The National Republican Congressional Committee (NRCC) has historically only involved itself in very safe congressional races in hopes to minimalize their usually-limited campaign finances, but on occasion, the group does jump into spirited races that are considered “toss-ups.".
In Florida, the NRCC will be spending resources in several swing districts held by Democrats, but are completely ignoring races that in the past have not been competitive for Republicans.
This is understandable.
One of those Democratic-leaning seats is that of Rep. Lois Frankel. Frankel, who represents the congressional district that President Donald Trump resides in, ran unopposed in the 2018 mid-term elections.
Now it appears Frankel will have her hands full in the general election against Republican-primary frontrunner Laura Loomer, the presumptive nominee.
Loomer’s campaign has released an internal district-wide poll they recently conducted and the results were nothing less than shocking to politicos across the country. In the poll, Loomer holds a 9-point lead over Frankel in a head-to-head match-up, but it seems that the NRCC is not interested in the race.
The Floridian reached out (twice) to the Washington, D.C.-based national Republican organization, but could not reach anyone for comment, nor were our phone calls returned.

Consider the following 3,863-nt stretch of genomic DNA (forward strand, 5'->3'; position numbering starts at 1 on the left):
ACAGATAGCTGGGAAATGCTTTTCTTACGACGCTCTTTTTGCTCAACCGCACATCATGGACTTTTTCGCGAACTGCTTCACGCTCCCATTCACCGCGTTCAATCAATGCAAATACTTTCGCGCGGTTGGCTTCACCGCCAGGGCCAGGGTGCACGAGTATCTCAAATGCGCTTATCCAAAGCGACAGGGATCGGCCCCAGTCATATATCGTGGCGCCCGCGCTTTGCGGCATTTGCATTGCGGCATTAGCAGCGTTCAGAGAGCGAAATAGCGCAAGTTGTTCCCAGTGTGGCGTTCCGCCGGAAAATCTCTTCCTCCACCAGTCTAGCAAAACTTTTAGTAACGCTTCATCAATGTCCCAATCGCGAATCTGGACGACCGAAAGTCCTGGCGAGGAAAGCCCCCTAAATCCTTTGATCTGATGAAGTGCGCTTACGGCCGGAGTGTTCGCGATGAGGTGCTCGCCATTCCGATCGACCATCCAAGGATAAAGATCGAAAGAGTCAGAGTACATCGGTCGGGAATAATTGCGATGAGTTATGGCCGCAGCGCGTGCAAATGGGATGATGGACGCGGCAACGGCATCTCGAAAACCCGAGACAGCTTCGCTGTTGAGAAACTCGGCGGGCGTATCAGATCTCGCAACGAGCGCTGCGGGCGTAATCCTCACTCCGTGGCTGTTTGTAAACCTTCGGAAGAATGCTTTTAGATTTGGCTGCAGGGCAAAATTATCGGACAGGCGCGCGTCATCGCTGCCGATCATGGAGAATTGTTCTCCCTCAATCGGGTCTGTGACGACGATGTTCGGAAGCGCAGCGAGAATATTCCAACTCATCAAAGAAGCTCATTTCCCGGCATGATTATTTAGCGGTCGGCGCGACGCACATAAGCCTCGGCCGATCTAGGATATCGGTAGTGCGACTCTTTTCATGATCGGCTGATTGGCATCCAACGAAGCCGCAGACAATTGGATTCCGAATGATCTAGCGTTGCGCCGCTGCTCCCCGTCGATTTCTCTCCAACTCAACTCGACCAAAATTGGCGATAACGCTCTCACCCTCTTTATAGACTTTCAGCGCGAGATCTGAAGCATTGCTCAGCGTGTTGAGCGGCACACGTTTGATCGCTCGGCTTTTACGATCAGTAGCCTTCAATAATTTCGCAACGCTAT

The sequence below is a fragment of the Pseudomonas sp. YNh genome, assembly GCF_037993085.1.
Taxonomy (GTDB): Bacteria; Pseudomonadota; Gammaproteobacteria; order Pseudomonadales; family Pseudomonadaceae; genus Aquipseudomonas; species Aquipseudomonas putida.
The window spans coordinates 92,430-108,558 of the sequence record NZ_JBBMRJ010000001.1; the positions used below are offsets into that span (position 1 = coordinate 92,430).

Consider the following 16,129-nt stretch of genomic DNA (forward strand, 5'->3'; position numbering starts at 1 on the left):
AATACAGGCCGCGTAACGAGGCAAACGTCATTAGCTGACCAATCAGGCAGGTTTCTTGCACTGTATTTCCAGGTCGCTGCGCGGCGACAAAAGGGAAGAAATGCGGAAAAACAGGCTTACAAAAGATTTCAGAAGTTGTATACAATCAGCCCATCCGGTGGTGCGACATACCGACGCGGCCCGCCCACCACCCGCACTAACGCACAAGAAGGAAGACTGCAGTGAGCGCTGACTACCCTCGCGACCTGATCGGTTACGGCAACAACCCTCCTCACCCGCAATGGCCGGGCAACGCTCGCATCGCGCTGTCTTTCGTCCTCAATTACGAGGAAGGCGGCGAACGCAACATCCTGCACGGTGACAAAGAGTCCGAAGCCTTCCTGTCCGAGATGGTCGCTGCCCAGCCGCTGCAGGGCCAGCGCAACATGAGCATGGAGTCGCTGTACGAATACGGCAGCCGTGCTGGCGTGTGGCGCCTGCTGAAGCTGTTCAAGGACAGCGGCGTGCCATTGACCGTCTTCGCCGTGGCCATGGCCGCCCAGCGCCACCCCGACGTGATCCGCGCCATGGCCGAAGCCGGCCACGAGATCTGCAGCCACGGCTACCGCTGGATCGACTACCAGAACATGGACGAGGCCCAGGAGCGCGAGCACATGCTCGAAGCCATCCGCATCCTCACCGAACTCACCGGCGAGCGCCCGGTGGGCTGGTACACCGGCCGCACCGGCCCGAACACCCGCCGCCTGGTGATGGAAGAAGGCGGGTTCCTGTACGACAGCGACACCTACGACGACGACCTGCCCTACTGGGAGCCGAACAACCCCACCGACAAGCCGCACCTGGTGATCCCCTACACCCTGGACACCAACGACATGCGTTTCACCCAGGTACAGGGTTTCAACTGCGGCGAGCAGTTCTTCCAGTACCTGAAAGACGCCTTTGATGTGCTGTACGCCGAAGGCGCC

Are they dodging the media? Maybe.
Could the NRCC's move to ignore this race be part of a bigger play against the president by existing "never-Trumpers" that are still embedded in government and in the Republican Party?
But even though it appears that the NRCC doesn’t want to play a role in the effort to defeat Frankel, if polls continue to show that she is vulnerable to Loomer, and if the conservative firebrand can raise the money, they may not have a choice.
Politics is a business, and the NRCC is all about making a buck and taking care of their people.
The NRCC’s political operation likes to press candidates to use their campaign vendors and resources. They won’t get involved in contested primary races, but do consider general election campaigns if they are afforded the opportunity to take control of all or part of the campaign they are helping.
The NRCC ‘only suggests’ to candidates that they should use their media and campaign consultants and many times paints a rosy picture for candidates so that they do execute on their suggestions.
But with all that said, defeating Frankel takes a significant meaning because she represents the president’s congressional district, and the NRCC may be put in the uncomfortable and rare position of having to back a candidate or play in a race they have already dismissed.
Ultimately, President Trump may weigh in and pressure national Republicans to back the presumptive Loomer nomination to defeat Frankel.